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Osteoporos Int. 2011 Jan;22(1):223-30. doi: 10.1007/s00198-010-1212-7. Epub 2010 Apr 1.

Nurse case-manager vs multifaceted intervention to improve quality of osteoporosis care after wrist fracture: randomized controlled pilot study.

Author information

  • 1Department of Medicine, University of Alberta, 8440-112th Street, Edmonton, Alberta, T6G 2B7, Canada. me2.majumdar@ualberta.ca

Abstract

Few outpatients with fractures are treated for osteoporosis in the years following fracture. In a randomized pilot study, we found a nurse case-manager could double rates of osteoporosis testing and treatment compared with a proven efficacious quality improvement strategy directed at patients and physicians (57% vs 28% rates of appropriate care).

INTRODUCTION:

Few patients with fractures are treated for osteoporosis. An intervention directed at wrist fracture patients (education) and physicians (guidelines, reminders) tripled osteoporosis treatment rates compared to controls (22% vs 7% within 6 months of fracture). More effective strategies are needed.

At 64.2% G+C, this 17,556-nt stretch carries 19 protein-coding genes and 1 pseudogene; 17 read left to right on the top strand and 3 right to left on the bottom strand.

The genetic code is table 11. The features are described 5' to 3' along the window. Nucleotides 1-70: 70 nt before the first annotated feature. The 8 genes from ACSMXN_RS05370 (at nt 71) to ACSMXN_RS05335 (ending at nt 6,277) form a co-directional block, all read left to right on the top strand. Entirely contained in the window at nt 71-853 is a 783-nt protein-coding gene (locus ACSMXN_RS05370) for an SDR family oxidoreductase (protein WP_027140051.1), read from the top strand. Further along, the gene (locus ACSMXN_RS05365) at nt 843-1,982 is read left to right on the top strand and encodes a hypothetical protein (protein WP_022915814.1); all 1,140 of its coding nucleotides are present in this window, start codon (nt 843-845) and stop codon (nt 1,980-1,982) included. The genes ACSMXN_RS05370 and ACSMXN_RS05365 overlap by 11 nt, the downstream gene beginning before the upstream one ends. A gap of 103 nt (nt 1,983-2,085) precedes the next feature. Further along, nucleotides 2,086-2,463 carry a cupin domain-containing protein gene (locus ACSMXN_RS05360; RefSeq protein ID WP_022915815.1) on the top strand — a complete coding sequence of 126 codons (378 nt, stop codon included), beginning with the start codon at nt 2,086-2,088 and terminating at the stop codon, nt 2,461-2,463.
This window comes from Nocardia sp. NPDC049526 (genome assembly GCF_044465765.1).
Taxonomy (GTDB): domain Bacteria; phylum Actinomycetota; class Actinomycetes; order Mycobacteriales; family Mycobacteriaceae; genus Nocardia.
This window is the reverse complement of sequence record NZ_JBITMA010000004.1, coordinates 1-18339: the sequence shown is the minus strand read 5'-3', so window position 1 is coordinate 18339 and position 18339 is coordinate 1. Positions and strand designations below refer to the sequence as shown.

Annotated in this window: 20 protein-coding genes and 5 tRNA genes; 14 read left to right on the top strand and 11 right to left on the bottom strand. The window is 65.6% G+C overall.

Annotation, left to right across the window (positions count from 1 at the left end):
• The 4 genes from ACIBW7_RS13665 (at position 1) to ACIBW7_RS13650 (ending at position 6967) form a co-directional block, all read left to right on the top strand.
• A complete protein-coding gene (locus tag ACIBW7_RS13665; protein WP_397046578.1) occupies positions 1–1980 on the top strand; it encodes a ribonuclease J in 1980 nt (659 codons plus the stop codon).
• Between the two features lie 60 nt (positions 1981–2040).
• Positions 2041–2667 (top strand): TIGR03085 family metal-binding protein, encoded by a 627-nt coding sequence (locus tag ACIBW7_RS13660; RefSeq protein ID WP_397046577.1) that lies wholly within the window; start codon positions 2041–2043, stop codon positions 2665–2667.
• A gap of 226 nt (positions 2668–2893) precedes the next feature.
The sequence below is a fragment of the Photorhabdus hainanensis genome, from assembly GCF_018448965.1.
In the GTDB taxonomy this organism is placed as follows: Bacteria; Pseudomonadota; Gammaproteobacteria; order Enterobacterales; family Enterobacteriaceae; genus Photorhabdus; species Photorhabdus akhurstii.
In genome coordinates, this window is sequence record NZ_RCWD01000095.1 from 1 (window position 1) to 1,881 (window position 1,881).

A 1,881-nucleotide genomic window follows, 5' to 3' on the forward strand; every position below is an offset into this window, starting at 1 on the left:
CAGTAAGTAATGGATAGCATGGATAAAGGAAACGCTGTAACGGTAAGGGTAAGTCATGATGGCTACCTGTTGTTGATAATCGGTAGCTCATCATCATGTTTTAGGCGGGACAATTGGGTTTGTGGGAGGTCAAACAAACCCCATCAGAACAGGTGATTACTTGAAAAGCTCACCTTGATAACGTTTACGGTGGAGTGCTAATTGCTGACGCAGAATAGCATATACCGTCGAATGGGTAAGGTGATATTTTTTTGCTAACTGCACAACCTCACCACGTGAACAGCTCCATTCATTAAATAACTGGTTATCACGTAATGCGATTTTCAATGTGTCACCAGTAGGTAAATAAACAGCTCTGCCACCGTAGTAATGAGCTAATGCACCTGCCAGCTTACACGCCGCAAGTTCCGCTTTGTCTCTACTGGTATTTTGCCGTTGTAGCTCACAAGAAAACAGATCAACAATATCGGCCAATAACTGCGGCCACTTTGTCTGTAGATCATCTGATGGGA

METHODS:

We undertook a pilot study that compared a nurse case-manager to the multifaceted intervention using a randomized trial design. The case-manager counseled patients, arranged bone mineral density (BMD) tests, and prescribed treatments. We included controls from our first trial who remained untreated for osteoporosis 1-year post-fracture. Primary outcome was bisphosphonate treatment and secondary outcomes were BMD testing, appropriate care (BMD test-treatment if bone mass low), and costs.

RESULTS:

Forty six patients untreated 1-year after wrist fracture were randomized to case-manager (n = 21) or multifaceted intervention (n = 25). Median age was 60 years and 68% were female. Six months post-randomization, 9 (43%) case-managed patients were treated with bisphosphonates compared with 3 (12%) multifaceted intervention patients (relative risk [RR] 3.6, 95% confidence intervals [CI] 1.1-11.5, p = 0.019). Case-managed patients were more likely than multifaceted intervention patients to undergo BMD tests (81% vs 52%, RR 1.6, 95%CI 1.1-2.4, p = 0.042) and receive appropriate care (57% vs 28%, RR 2.0, 95%CI 1.0-4.2, p = 0.048). Case-management cost was $44 (CDN) per patient vs $12 for the multifaceted intervention.

CONCLUSIONS:

A nurse case-manager substantially increased rates of appropriate testing and treatment for osteoporosis in patients at high-risk of future fracture when compared with a multifaceted quality improvement intervention aimed at patients and physicians. Even with case-management, nearly half of patients did not receive appropriate care.

TRIAL REGISTRY:

clinicaltrials.gov identifier: NCT00152321.

PMID:
20358359
[PubMed - indexed for MEDLINE]
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